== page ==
How to Recognize and Deal with Teens and Children with PTSD
One of the hardest parts of my job is helping people see what they couldn’t see before. Don’t get me wrong, it’s a beautiful experience to help you open your eyes to the good and the bad things in life, but when the “bad” part includes children and teens, it’s particularly difficult for me.
I used quotation marks in the word “bad” because I don’t believe there are good things or bad things in life, just things. And we are the ones who give them meaning.
Trauma response can be either “good” or “bad,” depending on how much you know yourself and how much you are willing to work on yourself (and with the help of other spiritual and mental professionals).
But what happens when the traumatized ones are children? How do you differentiate trauma-based behaviors from regular teenage apathy? How can parents know if their kids have gone through tough experiences?
Today I will dedicate this blog to teens and children with PTSD. During my professional exercise I have stumbled upon people who came to me to heal themselves, but in the journey discovered they could also help their loved ones who couldn’t ask for help.
How Does a Child or Teen Develop PTSD?
I have talked about PTSD in my blog before, but I understand that for many of you this disorder is something mostly associated with adults, right?
I mean, how could a child develop such a serious condition without you noticing it? Well, it’s not uncommon for teens and children with PTSD go undiagnosed.
Sorry to break your bubble, but it doesn’t matter if you are the best mom or dad, traumas can happen to anyone, anywhere, anytime.
Essentially speaking, PTSD is defined as a condition derived from exposure to a traumatic event. This can be exposure to all kinds of things: being there when it happened, if it happened to the kid, if he or she just saw it, etc.
Likewise, trauma can be a whole range of different things. What triggers a trauma in one person will not necessarily trigger it for someone else, and that’s one of the hardest things to understand about PTSD.
In the case of children with PTSD, parents often don’t understand how “they missed the signs” or “how could that happen,” so before mentioning what PTSD looks like in teens and children, let me be clear on this: we can’t control every aspect of our children’s lives. It is not your fault. You didn’t do anything to “deserve it,” and certainly neither did they.
Don’t go down the path of self-blame, instead be there. Be present. For yourself and your child, because realizing what’s going on will be a tough thing for both of you.
What Symptoms do Teens and Children with PTSD Have?
As I said in a previous post, PTSD is a highly underdiagnosed disorder because people tend to hide their symptoms for too long. It can be even more difficult to diagnose children with PTSD because their symptoms can be similar to other disorders.
PTSD can be misdiagnosed and labeled as depression or as an anxiety disorder. So, imagine how the story goes for diagnosing PTSD in children and teens.
In fact, it wasn’t until 2013 that the DSM-5 (Diagnostic and Statistical Manual of Mental Disorders) admitted that PTSD could be a children’s disorder too.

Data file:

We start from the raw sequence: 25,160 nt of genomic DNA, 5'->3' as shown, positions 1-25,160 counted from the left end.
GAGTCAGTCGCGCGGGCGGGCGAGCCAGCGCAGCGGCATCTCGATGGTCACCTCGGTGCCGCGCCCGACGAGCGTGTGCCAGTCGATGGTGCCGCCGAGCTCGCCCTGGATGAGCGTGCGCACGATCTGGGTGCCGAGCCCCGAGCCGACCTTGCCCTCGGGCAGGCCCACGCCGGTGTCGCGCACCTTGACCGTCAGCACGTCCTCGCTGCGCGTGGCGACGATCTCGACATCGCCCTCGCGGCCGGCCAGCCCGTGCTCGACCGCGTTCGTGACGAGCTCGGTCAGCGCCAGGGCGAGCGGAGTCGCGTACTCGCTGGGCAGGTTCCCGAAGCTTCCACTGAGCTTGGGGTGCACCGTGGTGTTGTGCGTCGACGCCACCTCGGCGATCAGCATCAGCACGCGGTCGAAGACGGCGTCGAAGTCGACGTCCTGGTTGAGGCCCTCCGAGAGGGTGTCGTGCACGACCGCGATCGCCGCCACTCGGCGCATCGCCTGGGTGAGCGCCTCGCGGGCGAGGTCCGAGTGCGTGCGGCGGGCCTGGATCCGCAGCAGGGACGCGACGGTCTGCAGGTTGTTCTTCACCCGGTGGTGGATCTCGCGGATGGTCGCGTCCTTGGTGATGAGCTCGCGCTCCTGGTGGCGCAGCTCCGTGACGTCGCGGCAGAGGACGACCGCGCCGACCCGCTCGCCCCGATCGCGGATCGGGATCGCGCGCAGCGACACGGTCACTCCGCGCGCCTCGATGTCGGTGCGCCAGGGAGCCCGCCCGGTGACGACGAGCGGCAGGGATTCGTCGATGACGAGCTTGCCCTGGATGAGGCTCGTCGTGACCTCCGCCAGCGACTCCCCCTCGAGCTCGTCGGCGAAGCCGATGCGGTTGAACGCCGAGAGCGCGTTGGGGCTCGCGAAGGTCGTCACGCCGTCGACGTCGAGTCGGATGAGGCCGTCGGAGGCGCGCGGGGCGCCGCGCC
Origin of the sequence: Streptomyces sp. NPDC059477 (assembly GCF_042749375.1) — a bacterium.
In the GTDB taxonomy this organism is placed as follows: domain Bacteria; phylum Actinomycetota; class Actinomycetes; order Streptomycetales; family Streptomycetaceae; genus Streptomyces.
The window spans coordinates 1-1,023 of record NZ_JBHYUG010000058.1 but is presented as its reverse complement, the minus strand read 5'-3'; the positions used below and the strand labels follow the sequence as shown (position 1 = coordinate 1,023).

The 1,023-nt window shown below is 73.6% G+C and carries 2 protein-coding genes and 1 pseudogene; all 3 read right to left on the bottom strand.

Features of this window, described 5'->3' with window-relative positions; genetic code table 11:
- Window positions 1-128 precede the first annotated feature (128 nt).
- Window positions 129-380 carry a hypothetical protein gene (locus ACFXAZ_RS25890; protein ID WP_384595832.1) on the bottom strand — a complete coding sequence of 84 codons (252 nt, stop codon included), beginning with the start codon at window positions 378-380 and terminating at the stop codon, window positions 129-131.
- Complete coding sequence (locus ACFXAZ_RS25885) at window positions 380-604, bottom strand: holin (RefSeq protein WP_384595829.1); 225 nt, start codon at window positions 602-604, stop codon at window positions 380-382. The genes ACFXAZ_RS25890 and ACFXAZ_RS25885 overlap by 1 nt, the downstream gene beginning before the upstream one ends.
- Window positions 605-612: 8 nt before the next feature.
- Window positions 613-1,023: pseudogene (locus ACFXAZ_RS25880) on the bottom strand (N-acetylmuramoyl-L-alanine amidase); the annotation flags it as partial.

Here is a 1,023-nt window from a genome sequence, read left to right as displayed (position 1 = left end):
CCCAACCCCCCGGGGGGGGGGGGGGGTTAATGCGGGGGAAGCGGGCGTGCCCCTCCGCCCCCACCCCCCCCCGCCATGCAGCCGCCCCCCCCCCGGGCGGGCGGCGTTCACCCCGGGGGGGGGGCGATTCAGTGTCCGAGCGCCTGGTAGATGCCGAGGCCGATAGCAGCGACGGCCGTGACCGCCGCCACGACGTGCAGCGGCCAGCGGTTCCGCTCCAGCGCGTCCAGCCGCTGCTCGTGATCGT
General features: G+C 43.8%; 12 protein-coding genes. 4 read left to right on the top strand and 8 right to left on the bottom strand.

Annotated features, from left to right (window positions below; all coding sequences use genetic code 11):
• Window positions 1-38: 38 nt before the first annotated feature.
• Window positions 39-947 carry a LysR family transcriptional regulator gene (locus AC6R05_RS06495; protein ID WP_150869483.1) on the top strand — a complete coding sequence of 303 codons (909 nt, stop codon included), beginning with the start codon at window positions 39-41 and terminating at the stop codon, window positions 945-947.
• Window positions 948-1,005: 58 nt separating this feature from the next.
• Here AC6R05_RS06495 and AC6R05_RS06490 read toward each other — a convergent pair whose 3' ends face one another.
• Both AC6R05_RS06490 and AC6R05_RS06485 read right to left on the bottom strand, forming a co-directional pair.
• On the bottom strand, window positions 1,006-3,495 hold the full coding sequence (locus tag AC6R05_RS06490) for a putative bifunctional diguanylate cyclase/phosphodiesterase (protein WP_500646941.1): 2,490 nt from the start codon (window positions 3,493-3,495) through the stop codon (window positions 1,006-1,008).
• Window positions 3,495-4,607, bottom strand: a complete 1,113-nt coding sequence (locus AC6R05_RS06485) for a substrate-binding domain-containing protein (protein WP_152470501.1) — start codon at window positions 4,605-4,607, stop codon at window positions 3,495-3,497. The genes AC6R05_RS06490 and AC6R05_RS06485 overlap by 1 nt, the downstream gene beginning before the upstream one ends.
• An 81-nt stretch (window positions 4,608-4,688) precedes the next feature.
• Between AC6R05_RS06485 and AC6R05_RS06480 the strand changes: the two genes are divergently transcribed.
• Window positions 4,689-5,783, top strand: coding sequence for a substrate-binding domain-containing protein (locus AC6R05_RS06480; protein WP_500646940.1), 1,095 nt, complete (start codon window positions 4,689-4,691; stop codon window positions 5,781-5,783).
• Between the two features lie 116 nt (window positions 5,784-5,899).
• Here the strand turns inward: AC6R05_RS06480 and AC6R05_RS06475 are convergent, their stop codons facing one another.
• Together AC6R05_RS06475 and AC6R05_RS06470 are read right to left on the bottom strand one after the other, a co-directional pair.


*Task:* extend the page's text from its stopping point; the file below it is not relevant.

And a more terrifying fact: In a 2012 study of the National Center for Mental Health Promotion found that at least 26% of North American children will experience some traumatic event before they turn 4.
I will discuss what causes PTSD in children later, but for now, let’s list possible symptoms and signs to look for:
– Social withdrawal
– Nightmares and wetting the bed (especially alarming if the child had learned to control his/her bladder)
– Having a hard time focusing and paying attention at home and school
– Avoiding people and/or places
– Lack of positive emotions
– Hopeless sensation
– Regressive behaviors (playing with dolls, sleeping with the parents, wetting the bed)
– Numbness and denial of anything bad going on
– Evident sadness
– Constantly looking for threats
And as you can imagine, asking a 5-year-old kid the right questions to determine all of those symptoms is not going to be easy. Diagnosing children with PTSD involves a lot of questions and some detective skills connecting the dots to fully understand what’s going on.
A huge sign something is going on is recreating a trauma during playtime; re-enactment is the means your brain has “to heal”, like compulsively licking a wound in your mouth. You can’t stop touching and it will cause a slower scar healing.
Are PTSD Symptoms in Teens the Same as in Children with PTSD?
Mostly, yes. Remember that trauma is something unexpected, something that shocked you so hard it turned your mind into a whiteboard. You know that board was filled with something, but instead of remembering correctly what was written on it, the person unconsciously rewrites parts of the trauma from their perspective.
In the case of teens, the symptoms can begin to look more like adults’ symptoms. For example, it’s very strange to find enuresis cases in adults with PTSD, but in teens from 11 to 13 it is a possibility. This ties their symptoms more closely to the ones children have.
Then again, teens are more likely to display self-destructive behaviors and guilt, something not many children will exhibit, because they still don’t have the tools to understand those things.
It honestly depends a lot on the child’s/teen’s personality, but the symptoms I mentioned above have all been found in both teens and children with PTSD.
Children and Teens PTSD Causes
Now that we have talked about trauma being something completely out of our control, and something everybody experiences differently, we are ready to talk about the causes of PTSD in children and teens.
Just like in adults, children with PTSD are experiencing a response to trauma. This response is physical, emotional, and behavioral.
Some of the causes are:
– Sexual abuse
– Natural disasters